Sir Robert Peyton.] "It will be very hurtful to give any dif couragement to the King's evidence. It has already gone all over the city."
Sir John Ernly.] "He tells you, notwithstanding your ten
derness in reprimanding him, that he will fay the words elfewhere.' Send for him, and give him a reprimand."
Mr. Garroway.] "I would not enter into a debate of this naMr. Oates is a paffionate man, and none of the best natured men; but no man can regularly cenfure Mr. Oates, but he must debate the merits of the thing he has faid. Send for him in, and only admonish him to ufe better language for the future, but I would by no means enter into the argument of the merits of the thing."
Mr. Secretary Coventry.] "This language is like a woman indicted for being a whore, and fhe fays, She is as honest as any woman in the highest place.' This is very indecent."
After a great deal of idle altercation on this fubject, Mr. Oates was called to the bar, and received a fecond reprimand from
The Speaker.] "I am commanded by the House to tell you, that the Houfe is not fatisfied with the reply you made when you was reprimanded for what you faid the other day, and it does not become you at all. You came not here to expostulate, but to obey the orders of the House."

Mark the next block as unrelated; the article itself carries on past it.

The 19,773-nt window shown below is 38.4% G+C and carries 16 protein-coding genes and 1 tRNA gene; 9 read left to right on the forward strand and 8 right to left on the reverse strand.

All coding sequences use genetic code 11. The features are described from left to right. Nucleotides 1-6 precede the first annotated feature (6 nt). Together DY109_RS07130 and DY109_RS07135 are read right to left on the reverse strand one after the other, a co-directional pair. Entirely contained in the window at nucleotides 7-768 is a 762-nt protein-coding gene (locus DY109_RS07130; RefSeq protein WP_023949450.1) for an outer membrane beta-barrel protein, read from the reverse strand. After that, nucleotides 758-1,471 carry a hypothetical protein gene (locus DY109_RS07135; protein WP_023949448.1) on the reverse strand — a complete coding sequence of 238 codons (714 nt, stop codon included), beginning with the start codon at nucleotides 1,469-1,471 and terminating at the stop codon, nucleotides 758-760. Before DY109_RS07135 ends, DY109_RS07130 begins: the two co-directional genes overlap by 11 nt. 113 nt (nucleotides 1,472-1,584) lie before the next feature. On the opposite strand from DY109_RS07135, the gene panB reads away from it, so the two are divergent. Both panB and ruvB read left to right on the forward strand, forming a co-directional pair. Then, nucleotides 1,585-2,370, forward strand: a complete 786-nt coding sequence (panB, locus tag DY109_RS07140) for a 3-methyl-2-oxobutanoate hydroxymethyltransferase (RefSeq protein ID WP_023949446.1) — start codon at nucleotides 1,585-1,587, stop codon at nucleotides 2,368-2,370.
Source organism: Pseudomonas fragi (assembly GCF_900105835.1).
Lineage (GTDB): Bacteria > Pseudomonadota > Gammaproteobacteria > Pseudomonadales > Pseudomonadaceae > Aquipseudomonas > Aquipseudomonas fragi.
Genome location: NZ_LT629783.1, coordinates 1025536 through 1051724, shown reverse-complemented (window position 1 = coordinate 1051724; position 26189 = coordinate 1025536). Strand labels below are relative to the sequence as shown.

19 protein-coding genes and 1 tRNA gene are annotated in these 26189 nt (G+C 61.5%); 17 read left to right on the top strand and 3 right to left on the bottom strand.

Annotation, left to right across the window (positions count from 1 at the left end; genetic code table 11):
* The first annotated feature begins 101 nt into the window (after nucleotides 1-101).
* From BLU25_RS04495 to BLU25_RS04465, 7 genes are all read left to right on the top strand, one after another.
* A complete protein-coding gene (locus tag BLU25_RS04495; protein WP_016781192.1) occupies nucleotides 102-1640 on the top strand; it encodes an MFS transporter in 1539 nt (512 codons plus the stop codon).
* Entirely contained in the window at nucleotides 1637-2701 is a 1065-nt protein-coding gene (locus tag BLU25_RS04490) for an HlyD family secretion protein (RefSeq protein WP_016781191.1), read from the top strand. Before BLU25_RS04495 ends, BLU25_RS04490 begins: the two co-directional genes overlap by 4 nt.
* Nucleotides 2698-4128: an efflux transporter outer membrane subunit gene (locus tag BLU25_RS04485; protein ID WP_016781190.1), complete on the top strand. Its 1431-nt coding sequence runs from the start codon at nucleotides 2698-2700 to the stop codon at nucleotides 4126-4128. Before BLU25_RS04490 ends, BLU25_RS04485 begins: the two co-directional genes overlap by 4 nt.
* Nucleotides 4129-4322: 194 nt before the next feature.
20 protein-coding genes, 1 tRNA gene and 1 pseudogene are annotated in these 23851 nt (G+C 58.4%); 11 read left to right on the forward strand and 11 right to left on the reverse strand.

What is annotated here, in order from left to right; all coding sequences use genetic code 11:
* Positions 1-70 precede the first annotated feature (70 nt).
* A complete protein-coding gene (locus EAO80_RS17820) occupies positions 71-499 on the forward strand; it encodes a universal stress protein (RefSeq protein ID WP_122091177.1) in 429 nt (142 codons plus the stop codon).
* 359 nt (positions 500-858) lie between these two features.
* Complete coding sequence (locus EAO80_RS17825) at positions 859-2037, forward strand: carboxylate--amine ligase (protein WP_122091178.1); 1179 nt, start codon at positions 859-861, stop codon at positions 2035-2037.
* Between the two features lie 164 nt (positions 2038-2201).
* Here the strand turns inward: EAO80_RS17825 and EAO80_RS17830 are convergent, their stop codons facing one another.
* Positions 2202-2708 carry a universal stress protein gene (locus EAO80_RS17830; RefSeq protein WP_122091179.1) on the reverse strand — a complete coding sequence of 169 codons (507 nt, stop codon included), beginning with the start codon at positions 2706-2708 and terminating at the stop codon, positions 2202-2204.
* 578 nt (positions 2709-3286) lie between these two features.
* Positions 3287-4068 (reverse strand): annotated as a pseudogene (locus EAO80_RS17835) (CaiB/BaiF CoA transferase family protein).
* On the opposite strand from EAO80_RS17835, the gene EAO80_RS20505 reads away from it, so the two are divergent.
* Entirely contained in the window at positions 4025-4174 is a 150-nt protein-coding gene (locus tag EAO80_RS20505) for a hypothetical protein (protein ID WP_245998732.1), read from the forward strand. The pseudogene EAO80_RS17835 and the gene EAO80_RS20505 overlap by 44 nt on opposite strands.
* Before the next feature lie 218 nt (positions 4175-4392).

After this gentle reprimand, for a rudeness which, on any other occafion, would have made him a prifoner to the Serjeant at Arms, he was permitted to give evidence against several Members who had spoken ill of him, and intimated their disbelief of the plot and in confequence of his teftimony, fome were expelled the House.
In the course of these enquiries, the House became more and more inflamed against the Miniftry.-They renewed their addreffes for the removal of the Duke of Lauderdale; and came to feveral warm refolutions against the Earl of Danby, who had pleaded his Majefty's pardon to their impeachment. In particular, they